Just like overtime, the types of products/services you provide are often culturally overlooked. Don't make this mistake. You see, this aspect of your company is extremely powerful, especially when you're first starting to build/define your culture.

Now your products / services will fall into one of 2 categories: Revolutionary or Time Tested. And one of the biggest mistakes you can make, is assuming they fall into a specific category because your company operates in a certain industry. In a previous article, I mentioned my time working in the marketing field. Being new to the industry, I initially thought that all marketing firms fit into the revolutionary category. Well, I was wrong. I ended up working at 2 different companies and the truth was, both agencies sat on the opposite sides of the revolutionary/tried and true spectrum.

The two companies were successful, but their cultures were very different. On one end, you had the tried and true firm, which was filled with mostly established professionals, who had earned their status by developing certain skills throughout the years. The revolutionary agency on the other hand, was filled with newcomers, who were willing to take on new tasks and learn new skills. This was absolutely needed because the revolutionary agency would update or add new software every few months, and the staff needed to be adaptable.

So, despite being in the same field, everything was different about the two - even the dress code (jeans and tees vs. button ups and slacks), and it all stemmed from the type of products/services they offered.

Accurately Determining the Category

The best advice I can give is to study your competition and the tools they use. This will give you a clear signal as to which type of products/services your business offers. Additionally, you'll uncover some strengths and weaknesses within your company and the businesses you contend with. It's a truly valuable practice to undertake.

To make sure you maximize your efforts, here's a few ways to gather this key information ...

  • Call Them (Yes - this actually works)
  • Explore Their Website
  • Look at Their Social Media
  • Survey Customers
  • Watch Who They're Hiring (LinkedIn could give vital information)
  • Go to Conferences They Attend

Once you've study the competition and placed your products/services into the correct category, you can begin to understand specific qualities a person will need to thrive inside your company's culture. To get you started on your list, I've put together some common traits that belong to each type of product/service (These are not all the traits and they are not exclusive to each product/service, they just tend to be found within the type they're listed under).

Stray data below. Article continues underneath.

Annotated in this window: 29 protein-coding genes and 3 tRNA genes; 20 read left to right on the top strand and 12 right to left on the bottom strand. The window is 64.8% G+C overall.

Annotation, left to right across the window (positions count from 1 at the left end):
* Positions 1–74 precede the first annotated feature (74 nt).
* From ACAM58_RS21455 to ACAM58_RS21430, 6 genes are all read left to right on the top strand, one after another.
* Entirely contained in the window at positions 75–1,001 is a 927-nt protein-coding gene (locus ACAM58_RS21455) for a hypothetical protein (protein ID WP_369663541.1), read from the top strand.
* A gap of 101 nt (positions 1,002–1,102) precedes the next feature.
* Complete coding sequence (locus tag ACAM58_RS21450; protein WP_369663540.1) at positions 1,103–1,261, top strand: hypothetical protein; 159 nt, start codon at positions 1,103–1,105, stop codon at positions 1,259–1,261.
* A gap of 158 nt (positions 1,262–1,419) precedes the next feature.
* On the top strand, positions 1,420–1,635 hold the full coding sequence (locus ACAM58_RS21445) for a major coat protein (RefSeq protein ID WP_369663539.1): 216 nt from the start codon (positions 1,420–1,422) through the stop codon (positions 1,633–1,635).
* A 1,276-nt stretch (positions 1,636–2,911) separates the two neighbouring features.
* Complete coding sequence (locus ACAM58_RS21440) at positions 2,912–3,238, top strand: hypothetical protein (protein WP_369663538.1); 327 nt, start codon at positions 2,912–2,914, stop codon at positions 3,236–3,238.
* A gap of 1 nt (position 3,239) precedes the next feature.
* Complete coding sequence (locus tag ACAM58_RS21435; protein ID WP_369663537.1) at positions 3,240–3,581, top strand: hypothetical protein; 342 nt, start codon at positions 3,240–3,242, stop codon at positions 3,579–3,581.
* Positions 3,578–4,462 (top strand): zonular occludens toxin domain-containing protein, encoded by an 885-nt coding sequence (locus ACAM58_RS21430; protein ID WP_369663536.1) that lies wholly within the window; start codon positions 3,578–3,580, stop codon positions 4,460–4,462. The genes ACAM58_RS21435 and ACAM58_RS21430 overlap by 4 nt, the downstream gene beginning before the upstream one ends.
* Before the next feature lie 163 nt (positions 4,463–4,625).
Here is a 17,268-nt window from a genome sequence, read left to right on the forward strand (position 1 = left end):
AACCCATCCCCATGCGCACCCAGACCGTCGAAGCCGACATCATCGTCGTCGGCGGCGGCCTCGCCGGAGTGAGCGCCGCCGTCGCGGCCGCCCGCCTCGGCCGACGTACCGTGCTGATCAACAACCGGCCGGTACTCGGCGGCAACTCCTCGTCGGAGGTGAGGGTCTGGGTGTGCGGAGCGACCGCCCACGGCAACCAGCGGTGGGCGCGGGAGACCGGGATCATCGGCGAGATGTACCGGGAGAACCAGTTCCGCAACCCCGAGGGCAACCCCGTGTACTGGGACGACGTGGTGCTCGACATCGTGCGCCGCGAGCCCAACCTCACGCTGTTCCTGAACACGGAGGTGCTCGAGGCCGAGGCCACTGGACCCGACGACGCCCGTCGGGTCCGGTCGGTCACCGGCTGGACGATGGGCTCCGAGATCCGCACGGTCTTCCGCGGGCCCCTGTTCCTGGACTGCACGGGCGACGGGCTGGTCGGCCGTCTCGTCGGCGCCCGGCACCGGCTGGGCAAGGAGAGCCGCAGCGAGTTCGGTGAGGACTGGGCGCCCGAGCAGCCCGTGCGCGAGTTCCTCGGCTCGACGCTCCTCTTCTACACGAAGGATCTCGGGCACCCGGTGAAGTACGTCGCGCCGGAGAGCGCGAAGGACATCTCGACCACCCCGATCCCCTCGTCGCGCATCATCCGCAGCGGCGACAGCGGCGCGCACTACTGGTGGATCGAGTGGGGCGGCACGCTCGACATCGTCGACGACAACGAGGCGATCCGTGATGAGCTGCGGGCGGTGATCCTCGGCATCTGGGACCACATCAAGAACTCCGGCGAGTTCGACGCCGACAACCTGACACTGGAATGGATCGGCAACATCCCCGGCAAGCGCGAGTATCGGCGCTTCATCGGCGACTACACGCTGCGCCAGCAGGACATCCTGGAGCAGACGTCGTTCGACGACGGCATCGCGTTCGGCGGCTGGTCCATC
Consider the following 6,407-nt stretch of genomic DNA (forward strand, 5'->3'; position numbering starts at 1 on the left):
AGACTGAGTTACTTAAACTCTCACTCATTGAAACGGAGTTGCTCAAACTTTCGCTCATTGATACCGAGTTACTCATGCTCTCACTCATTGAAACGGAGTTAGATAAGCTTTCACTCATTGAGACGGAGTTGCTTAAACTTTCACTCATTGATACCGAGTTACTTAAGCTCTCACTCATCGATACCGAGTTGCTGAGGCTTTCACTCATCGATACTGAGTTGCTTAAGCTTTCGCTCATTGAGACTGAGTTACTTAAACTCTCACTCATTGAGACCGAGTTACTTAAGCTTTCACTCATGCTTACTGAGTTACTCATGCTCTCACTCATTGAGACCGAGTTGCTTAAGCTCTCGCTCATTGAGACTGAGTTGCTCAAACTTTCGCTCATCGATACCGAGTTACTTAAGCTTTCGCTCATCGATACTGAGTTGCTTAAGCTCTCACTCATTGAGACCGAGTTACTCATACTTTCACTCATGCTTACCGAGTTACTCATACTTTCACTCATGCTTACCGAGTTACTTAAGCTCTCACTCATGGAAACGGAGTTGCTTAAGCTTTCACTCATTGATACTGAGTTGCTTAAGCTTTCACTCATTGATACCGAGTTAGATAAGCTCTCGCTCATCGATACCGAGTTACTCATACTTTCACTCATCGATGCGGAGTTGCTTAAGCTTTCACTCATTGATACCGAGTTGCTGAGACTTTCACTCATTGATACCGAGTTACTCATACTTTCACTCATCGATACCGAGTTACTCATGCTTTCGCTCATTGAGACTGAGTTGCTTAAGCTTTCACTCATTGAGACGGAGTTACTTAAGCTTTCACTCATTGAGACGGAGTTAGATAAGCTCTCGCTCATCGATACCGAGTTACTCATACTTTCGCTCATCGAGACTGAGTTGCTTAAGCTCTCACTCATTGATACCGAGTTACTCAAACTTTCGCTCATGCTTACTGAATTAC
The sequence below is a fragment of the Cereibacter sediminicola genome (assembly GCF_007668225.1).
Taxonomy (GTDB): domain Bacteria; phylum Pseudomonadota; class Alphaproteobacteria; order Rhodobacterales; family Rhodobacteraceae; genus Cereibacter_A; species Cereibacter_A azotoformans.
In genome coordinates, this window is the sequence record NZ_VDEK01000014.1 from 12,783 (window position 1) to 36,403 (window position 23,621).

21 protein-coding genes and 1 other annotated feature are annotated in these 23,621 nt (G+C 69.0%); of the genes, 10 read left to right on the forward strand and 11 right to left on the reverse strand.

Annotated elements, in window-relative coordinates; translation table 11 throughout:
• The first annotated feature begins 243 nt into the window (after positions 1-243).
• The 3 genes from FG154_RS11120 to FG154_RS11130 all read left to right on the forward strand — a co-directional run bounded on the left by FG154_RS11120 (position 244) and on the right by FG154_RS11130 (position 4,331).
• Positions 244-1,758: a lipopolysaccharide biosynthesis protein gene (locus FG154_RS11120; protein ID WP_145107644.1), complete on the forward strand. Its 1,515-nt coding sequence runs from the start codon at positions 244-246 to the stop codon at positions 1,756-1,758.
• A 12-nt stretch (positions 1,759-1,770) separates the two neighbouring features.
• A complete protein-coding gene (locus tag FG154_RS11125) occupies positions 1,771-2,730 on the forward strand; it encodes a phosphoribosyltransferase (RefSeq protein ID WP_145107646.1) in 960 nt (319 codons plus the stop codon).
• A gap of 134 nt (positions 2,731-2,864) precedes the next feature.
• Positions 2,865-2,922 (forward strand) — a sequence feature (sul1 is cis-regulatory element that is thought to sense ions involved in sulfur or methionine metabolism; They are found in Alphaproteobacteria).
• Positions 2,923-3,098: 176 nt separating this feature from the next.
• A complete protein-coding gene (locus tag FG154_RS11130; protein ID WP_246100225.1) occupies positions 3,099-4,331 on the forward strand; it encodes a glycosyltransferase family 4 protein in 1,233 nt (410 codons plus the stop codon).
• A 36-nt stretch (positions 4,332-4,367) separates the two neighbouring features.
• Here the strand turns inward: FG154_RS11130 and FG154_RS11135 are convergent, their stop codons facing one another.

Traits for Revolutionary Products/Services
  • Adaptability
  • Problem Solver
  • Curiosity
  • Proactive
  • Willingness to take risks / fail
  • Persuasiveness

Traits for Tried and True Products/Services
  • Deep Understanding of the Field or Specific Task
  • Respects the Chain of Command
  • Loyal
  • Disciplined
  • Reliable
  • Hard-Working

Again, these are not all the traits, but they will give you a strong foundation. And from that foundation, you'll reveal other aspects of your culture.

Let's use the revolutionary agency from my earlier story as an example. They add new software every few months, so they need individuals who are adaptable. Now in order to be adaptable, management agreed that employees have to be comfortable. To be comfortable, they determined that staff should be allowed to dress casually. You see how it all stems out from the products/services they provide. That's why this is so important.

Of course, each firm is different. So just because your company is considered revolutionary, it doesn't mean your employees can dress casually. You still have to work with clients who expect certain standards or your staff may require a uniform to properly perform their tasks.

So my last bit of advice for this section would be - In order to have a strong culture and optimal performance from your staff, you have to find a balance between your employees' traits and the nature of the job. This time spent, is absolutely worth it.

Suggested Follow-ups:

Article By: Tom Kieley

About the Author

Tom is the creator of Fulfillingly. He absolutely enjoys giving people the tips and tools they need to find a satisfying career or dependable employee. Tom does
this by combining years of experience with incredible outside sources.

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